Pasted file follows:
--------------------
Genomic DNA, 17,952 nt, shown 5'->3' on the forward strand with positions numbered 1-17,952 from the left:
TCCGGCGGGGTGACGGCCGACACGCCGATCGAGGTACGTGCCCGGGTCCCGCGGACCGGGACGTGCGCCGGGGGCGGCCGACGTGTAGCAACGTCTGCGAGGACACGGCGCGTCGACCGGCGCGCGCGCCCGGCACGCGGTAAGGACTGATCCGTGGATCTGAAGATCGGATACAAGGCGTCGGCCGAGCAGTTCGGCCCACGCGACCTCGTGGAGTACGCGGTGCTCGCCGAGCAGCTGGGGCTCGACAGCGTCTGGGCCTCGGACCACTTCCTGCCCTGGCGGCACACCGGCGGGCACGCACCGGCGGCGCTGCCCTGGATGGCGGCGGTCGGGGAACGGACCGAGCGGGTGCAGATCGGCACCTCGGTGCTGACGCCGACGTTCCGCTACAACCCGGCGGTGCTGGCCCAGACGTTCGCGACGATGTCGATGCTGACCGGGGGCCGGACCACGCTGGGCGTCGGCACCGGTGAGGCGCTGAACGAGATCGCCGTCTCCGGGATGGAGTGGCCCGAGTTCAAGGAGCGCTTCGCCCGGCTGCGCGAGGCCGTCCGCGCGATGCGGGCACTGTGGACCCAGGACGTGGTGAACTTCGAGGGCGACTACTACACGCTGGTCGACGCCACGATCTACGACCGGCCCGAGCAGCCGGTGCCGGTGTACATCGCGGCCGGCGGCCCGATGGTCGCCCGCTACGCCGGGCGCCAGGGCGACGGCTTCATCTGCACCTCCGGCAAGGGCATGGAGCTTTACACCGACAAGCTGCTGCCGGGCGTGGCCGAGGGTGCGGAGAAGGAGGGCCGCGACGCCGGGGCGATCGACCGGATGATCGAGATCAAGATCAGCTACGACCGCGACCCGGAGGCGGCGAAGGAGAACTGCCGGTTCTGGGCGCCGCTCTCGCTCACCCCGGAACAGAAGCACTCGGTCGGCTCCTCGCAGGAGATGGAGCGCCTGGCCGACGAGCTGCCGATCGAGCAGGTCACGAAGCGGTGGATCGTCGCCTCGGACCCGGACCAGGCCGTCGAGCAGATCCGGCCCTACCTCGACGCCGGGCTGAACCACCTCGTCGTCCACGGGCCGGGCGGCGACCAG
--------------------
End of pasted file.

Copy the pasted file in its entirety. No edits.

Genomic DNA, 17,952 nt, shown 5'->3' on the forward strand with positions numbered 1-17,952 from the left:
TCCGGCGGGGTGACGGCCGACACGCCGATCGAGGTACGTGCCCGGGTCCCGCGGACCGGGACGTGCGCCGGGGGCGGCCGACGTGTAGCAACGTCTGCGAGGACACGGCGCGTCGACCGGCGCGCGCGCCCGGCACGCGGTAAGGACTGATCCGTGGATCTGAAGATCGGATACAAGGCGTCGGCCGAGCAGTTCGGCCCACGCGACCTCGTGGAGTACGCGGTGCTCGCCGAGCAGCTGGGGCTCGACAGCGTCTGGGCCTCGGACCACTTCCTGCCCTGGCGGCACACCGGCGGGCACGCACCGGCGGCGCTGCCCTGGATGGCGGCGGTCGGGGAACGGACCGAGCGGGTGCAGATCGGCACCTCGGTGCTGACGCCGACGTTCCGCTACAACCCGGCGGTGCTGGCCCAGACGTTCGCGACGATGTCGATGCTGACCGGGGGCCGGACCACGCTGGGCGTCGGCACCGGTGAGGCGCTGAACGAGATCGCCGTCTCCGGGATGGAGTGGCCCGAGTTCAAGGAGCGCTTCGCCCGGCTGCGCGAGGCCGTCCGCGCGATGCGGGCACTGTGGACCCAGGACGTGGTGAACTTCGAGGGCGACTACTACACGCTGGTCGACGCCACGATCTACGACCGGCCCGAGCAGCCGGTGCCGGTGTACATCGCGGCCGGCGGCCCGATGGTCGCCCGCTACGCCGGGCGCCAGGGCGACGGCTTCATCTGCACCTCCGGCAAGGGCATGGAGCTTTACACCGACAAGCTGCTGCCGGGCGTGGCCGAGGGTGCGGAGAAGGAGGGCCGCGACGCCGGGGCGATCGACCGGATGATCGAGATCAAGATCAGCTACGACCGCGACCCGGAGGCGGCGAAGGAGAACTGCCGGTTCTGGGCGCCGCTCTCGCTCACCCCGGAACAGAAGCACTCGGTCGGCTCCTCGCAGGAGATGGAGCGCCTGGCCGACGAGCTGCCGATCGAGCAGGTCACGAAGCGGTGGATCGTCGCCTCGGACCCGGACCAGGCCGTCGAGCAGATCCGGCCCTACCTCGACGCCGGGCTGAACCACCTCGTCGTCCACGGGCCGGGCGGCGACCAG